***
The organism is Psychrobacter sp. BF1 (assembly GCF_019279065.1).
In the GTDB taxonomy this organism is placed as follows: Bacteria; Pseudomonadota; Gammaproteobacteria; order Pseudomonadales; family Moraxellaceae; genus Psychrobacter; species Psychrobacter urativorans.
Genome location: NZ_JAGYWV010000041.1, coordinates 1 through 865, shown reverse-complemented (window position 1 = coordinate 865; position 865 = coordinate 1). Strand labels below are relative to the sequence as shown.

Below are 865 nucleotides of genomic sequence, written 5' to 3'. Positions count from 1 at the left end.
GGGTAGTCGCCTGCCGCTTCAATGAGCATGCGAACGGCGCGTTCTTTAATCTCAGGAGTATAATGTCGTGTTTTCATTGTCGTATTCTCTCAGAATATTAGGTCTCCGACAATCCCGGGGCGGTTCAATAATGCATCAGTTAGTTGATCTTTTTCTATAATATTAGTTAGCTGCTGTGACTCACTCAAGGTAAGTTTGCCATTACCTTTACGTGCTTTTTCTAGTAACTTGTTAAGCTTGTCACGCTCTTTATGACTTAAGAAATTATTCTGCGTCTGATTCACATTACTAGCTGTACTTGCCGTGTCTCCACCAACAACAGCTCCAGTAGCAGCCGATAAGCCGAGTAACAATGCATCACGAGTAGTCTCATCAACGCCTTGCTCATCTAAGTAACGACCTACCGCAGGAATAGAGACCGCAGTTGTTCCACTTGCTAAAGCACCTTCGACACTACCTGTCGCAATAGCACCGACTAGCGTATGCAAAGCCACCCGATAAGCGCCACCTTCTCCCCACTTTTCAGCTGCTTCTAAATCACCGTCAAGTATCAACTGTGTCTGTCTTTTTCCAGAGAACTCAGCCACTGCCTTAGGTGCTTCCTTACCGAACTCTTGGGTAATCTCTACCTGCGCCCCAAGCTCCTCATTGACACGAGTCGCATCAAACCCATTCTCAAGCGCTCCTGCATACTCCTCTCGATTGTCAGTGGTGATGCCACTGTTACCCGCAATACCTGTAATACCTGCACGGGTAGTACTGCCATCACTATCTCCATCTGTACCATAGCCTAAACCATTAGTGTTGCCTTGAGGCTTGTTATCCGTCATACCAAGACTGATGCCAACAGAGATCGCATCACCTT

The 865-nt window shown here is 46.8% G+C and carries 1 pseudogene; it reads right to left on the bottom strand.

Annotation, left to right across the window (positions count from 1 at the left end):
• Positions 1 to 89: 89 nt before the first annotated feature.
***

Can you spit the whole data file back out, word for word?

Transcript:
The organism is Psychrobacter sp. BF1 (assembly GCF_019279065.1).
In the GTDB taxonomy this organism is placed as follows: Bacteria; Pseudomonadota; Gammaproteobacteria; order Pseudomonadales; family Moraxellaceae; genus Psychrobacter; species Psychrobacter urativorans.
Genome location: NZ_JAGYWV010000041.1, coordinates 1 through 865, shown reverse-complemented (window position 1 = coordinate 865; position 865 = coordinate 1). Strand labels below are relative to the sequence as shown.

Below are 865 nucleotides of genomic sequence, written 5' to 3'. Positions count from 1 at the left end.
GGGTAGTCGCCTGCCGCTTCAATGAGCATGCGAACGGCGCGTTCTTTAATCTCAGGAGTATAATGTCGTGTTTTCATTGTCGTATTCTCTCAGAATATTAGGTCTCCGACAATCCCGGGGCGGTTCAATAATGCATCAGTTAGTTGATCTTTTTCTATAATATTAGTTAGCTGCTGTGACTCACTCAAGGTAAGTTTGCCATTACCTTTACGTGCTTTTTCTAGTAACTTGTTAAGCTTGTCACGCTCTTTATGACTTAAGAAATTATTCTGCGTCTGATTCACATTACTAGCTGTACTTGCCGTGTCTCCACCAACAACAGCTCCAGTAGCAGCCGATAAGCCGAGTAACAATGCATCACGAGTAGTCTCATCAACGCCTTGCTCATCTAAGTAACGACCTACCGCAGGAATAGAGACCGCAGTTGTTCCACTTGCTAAAGCACCTTCGACACTACCTGTCGCAATAGCACCGACTAGCGTATGCAAAGCCACCCGATAAGCGCCACCTTCTCCCCACTTTTCAGCTGCTTCTAAATCACCGTCAAGTATCAACTGTGTCTGTCTTTTTCCAGAGAACTCAGCCACTGCCTTAGGTGCTTCCTTACCGAACTCTTGGGTAATCTCTACCTGCGCCCCAAGCTCCTCATTGACACGAGTCGCATCAAACCCATTCTCAAGCGCTCCTGCATACTCCTCTCGATTGTCAGTGGTGATGCCACTGTTACCCGCAATACCTGTAATACCTGCACGGGTAGTACTGCCATCACTATCTCCATCTGTACCATAGCCTAAACCATTAGTGTTGCCTTGAGGCTTGTTATCCGTCATACCAAGACTGATGCCAACAGAGATCGCATCACCTT

The 865-nt window shown here is 46.8% G+C and carries 1 pseudogene; it reads right to left on the bottom strand.

Annotation, left to right across the window (positions count from 1 at the left end):
• Positions 1 to 89: 89 nt before the first annotated feature.